The Fish and Wildlife Service today formally reversed a key Trump administration Endangered Species Act rule, erasing a regulation that made it easier to shrink critical habitat.
In a highly anticipated move that pleases environmentalists, the federal agency announced that the rescinding of the critical habitat rule will be published tomorrow in the Federal Register (E&E News PM, June 4).
“This rule will allow our biologists to ensure critical habitat designations contribute to the conservation of ESA-listed species,” Fish and Wildlife Service Director Martha Williams said in a statement, adding that “today’s action helps the Service implement the ESA in ways that support sound science and citizen participation.”
The Federal Register publication starts a 30-day countdown to the time when the rule rescission takes effect.
A public comment period on the proposal to rescind the critical habitat rule drew about 29,000 public submissions. The FWS said that roughly 28,800 were similar statements from individuals indicating their general support for rescission of the rule.
“ We are thrilled to see the Biden administration take this important step towards restoring Endangered Species Act protections,” Andrew Carter, senior conservation policy analyst for Defenders of Wildlife, said in a statement, adding that “our health and well-being depends on our nation’s rich biodiversity, and the Biden administration needs to take every possible step to shore up the law responsible for saving it.”
Under the ESA, critical habitat is considered “essential for the conservation of the species.”
Any federal agency seeking to authorize, fund or carry out an action on designated land must first consult with the FWS to ensure the action is not likely to destroy or damage a critical habitat.
The ESA further states that critical habitat is to be designated “on the basis of the best scientific data available and after taking into consideration the economic impact, the impact on national security, and any other relevant impact.”
The law allows exclusion of areas if “the benefits of such exclusion outweigh the benefits of specifying such area as part of the critical habitat,” unless the exclusion “will result in the extinction of the species concerned.”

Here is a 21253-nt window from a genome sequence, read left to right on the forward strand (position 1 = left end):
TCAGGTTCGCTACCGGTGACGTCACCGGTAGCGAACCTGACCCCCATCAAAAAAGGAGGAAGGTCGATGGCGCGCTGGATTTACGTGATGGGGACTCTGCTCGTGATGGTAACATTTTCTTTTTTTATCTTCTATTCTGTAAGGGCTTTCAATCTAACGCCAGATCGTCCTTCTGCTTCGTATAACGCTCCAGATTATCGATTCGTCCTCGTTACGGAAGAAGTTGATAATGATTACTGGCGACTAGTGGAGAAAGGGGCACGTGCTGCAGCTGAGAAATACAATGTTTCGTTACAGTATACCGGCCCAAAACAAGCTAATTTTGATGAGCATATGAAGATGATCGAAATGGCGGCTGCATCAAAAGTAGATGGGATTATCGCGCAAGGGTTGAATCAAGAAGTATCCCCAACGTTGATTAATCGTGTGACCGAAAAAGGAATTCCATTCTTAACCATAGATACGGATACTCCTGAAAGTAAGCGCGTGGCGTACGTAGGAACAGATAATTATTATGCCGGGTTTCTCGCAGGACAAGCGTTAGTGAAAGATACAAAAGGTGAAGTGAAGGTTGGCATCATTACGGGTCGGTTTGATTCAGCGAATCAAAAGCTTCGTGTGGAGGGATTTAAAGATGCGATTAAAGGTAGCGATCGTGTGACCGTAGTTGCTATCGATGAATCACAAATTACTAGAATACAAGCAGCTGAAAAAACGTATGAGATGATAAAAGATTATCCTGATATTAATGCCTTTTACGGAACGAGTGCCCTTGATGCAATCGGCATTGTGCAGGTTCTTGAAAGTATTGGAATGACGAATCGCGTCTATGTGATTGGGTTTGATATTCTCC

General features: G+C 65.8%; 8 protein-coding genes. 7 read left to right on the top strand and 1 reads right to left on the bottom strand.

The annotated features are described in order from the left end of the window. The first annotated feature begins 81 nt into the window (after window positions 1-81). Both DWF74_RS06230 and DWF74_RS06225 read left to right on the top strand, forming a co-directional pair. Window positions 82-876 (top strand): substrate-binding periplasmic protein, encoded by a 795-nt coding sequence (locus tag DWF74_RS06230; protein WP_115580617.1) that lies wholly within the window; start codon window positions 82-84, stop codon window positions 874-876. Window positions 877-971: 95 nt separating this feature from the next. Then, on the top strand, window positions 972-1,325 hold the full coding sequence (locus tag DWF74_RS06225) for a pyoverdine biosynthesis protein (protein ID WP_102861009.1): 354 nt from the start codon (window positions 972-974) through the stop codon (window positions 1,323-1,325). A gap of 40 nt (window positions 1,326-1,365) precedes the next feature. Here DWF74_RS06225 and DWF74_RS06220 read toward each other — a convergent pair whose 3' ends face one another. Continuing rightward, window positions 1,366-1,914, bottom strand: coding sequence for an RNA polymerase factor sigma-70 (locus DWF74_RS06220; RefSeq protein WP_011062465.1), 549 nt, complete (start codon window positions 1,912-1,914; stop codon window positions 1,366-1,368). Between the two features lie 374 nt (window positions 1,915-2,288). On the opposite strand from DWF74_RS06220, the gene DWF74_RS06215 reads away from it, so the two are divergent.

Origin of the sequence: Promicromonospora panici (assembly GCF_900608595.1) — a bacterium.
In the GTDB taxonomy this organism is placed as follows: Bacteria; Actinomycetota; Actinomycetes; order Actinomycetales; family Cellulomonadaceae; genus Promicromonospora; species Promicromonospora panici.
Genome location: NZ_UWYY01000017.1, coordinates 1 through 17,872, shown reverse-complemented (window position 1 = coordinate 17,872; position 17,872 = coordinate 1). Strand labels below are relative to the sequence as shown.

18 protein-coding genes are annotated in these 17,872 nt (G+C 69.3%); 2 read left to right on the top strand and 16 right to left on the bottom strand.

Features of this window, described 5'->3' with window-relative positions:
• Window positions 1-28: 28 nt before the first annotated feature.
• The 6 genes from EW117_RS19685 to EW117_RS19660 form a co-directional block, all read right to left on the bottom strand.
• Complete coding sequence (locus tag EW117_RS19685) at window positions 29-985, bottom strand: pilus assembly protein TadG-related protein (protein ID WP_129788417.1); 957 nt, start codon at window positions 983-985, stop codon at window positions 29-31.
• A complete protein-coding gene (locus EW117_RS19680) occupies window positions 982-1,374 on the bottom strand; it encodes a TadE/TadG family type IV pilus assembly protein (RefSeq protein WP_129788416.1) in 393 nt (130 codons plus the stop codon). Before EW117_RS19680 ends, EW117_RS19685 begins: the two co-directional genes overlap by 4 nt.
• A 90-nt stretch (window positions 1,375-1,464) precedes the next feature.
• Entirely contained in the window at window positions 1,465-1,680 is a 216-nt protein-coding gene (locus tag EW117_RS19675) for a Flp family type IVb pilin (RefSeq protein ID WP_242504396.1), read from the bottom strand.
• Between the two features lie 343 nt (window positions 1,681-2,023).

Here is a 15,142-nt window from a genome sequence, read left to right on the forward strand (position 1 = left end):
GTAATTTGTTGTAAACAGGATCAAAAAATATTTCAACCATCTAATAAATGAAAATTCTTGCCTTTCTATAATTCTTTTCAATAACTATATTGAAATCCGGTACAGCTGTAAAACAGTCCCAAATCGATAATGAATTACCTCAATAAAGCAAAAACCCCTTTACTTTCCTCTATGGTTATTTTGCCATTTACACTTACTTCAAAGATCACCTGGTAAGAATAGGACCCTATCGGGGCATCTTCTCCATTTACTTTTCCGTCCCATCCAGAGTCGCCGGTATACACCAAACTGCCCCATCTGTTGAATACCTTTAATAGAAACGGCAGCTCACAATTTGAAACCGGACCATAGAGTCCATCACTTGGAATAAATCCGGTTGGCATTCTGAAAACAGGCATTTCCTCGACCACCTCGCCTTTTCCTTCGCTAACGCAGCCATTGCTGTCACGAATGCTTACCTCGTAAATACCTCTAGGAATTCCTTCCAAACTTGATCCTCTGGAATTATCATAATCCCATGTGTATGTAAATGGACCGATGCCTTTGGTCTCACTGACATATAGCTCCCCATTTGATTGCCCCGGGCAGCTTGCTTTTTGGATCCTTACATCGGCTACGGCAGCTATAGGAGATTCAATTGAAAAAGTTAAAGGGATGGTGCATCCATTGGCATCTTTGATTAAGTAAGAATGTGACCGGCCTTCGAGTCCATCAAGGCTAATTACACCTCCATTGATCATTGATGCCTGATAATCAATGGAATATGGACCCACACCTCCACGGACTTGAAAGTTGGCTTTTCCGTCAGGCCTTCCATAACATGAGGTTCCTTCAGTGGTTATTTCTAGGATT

The revoked Trump administration rule expanded the categories of “other relevant impacts” that may be considered when assessing critical habitat. These additional categories included public health and safety; community interests; and the environment, such as increased risk of wildfire (Greenwire, Dec. 17, 2020).
In January 2021, just before leaving office, the Trump administration dramatically cut by 36 percent the critical habitat for the northern spotted owl, reducing it to 6.1 million acres from 9.6 million acres (Greenwire, Jan. 14, 2021).
The FWS stated at the time that the reason was, in part, the economic impacts of the critical habitat designation. “We have reevaluated the relative impact of even a ‘relatively small’ economic loss for rural communities already faced with impacts including the initial listing of the species,” the agency said.
The American Forest Resource Council, as well as several counties in Washington, Oregon and California, among others, had all urged the FWS for more exclusions.
Today, the agency said that the Trump-era rule “limits or undermines” its role as the expert agency and “constrains the Service’s discretion, thus decreasing the agency’s ability to further the conservation of endangered and threatened species.”
In particular, the FWS challenged the Trump administration’s position that the agency would “always undertake” an analysis of excluding critical habitat “whenever a proponent of an exclusion provides credible information supporting the exclusion.”
The FWS said it also challenged the Trump administration’s policy that the agency would “always exclude” areas from a critical habitat designation whenever the benefits of exclusion outweigh the benefits of inclusion. The agency now says that those mandates were overly rigid and difficult to apply.
“Determining the benefits of exclusion and the benefits of inclusion is not always straightforward,” the agency said today, noting that “while some of these benefits of inclusion can be quantified and monetized, others may be hard to quantify or monetize but may nevertheless be significant.”
Last month, the Biden administration revoked another Trump administration rule that restricted the areas that could be considered critical habitat. The Trump regulation had limited protections to areas that could currently support species and excluded areas that were previously occupied and could be restored.
“Trump’s disastrous efforts to weaken the bedrock law protecting our nation’s wildlife from extinction are dead, and good riddance,” said Noah Greenwald, endangered species director at the Center for Biological Diversity.